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Parliamentary questions
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27 August 2018
Answer given by Ms Jourová on behalf of the European Commission
Question reference: E-003187/2018

Pursuant to Directive 2004/38/EC, Member States may restrict the freedom of movement of EU citizens on grounds of public policy or public security, provided they respect the material and procedural safeguards set out in Chapter VI of the directive.

In principle, Member States retain the freedom to determine the requirements of public policy and public security in accordance with their national needs, which can vary from one Member State to another and from one era to another(1). However, this discretion is not unlimited. In particular, derogations from the fundamental principle of free movement of persons must be interpreted strictly.

Measures taken on grounds of public policy or public security must comply with the principle of proportionality and must be based exclusively on the personal conduct of the individual concerned, which must represent a genuine, present and sufficiently serious threat affecting one of the fundamental interests of society.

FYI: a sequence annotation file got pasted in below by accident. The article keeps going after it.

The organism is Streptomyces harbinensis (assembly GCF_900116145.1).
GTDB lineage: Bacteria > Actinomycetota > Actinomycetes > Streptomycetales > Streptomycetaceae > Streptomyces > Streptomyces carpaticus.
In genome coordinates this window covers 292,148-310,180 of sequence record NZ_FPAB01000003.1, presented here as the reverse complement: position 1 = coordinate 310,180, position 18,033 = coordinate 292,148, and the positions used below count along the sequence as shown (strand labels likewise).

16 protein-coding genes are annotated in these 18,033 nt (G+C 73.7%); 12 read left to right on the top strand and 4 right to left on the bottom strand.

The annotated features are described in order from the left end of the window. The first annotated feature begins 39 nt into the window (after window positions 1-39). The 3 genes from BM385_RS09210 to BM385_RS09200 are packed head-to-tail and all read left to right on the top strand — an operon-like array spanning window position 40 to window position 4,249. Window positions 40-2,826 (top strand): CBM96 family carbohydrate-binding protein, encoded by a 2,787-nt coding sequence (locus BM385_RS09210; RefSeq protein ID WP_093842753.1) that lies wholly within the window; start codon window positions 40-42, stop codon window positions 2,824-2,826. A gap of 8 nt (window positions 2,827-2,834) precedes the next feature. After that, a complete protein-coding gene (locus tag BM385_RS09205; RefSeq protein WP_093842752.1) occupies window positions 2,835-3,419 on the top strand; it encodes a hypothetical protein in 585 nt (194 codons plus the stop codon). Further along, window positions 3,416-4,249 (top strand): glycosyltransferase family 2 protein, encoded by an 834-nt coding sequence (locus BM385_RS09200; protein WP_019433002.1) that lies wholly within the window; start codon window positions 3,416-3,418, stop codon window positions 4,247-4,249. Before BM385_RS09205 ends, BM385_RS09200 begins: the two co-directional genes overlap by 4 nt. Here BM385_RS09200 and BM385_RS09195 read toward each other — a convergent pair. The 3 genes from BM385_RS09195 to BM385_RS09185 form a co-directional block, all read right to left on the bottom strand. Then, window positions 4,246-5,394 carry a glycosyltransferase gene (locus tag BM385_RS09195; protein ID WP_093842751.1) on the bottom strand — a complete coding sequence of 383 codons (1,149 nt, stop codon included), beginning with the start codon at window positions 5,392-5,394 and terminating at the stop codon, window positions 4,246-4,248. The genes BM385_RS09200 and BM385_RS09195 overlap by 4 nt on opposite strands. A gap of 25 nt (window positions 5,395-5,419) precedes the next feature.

National authorities have to notify in writing the restrictive decision, which must provide, precisely and in full, the grounds on which it had been taken, unless this is contrary to the interests of State security. Judicial and, where appropriate, administrative redress procedures to appeal against or seek review of the decision have to be available.

In line with its role as the guardian of the treaties, the Commission is continously monitoring Member States’ compliance with EC law on free movement of persons.

(1)E.g. Judgment of 22 May 2012, P.I. v Oberbürgermeisterin der Stadt Remscheid, C-348/09, EU:C:2012:300, paragraph 23 and case-law cited.

Last updated: 27 August 2018Legal notice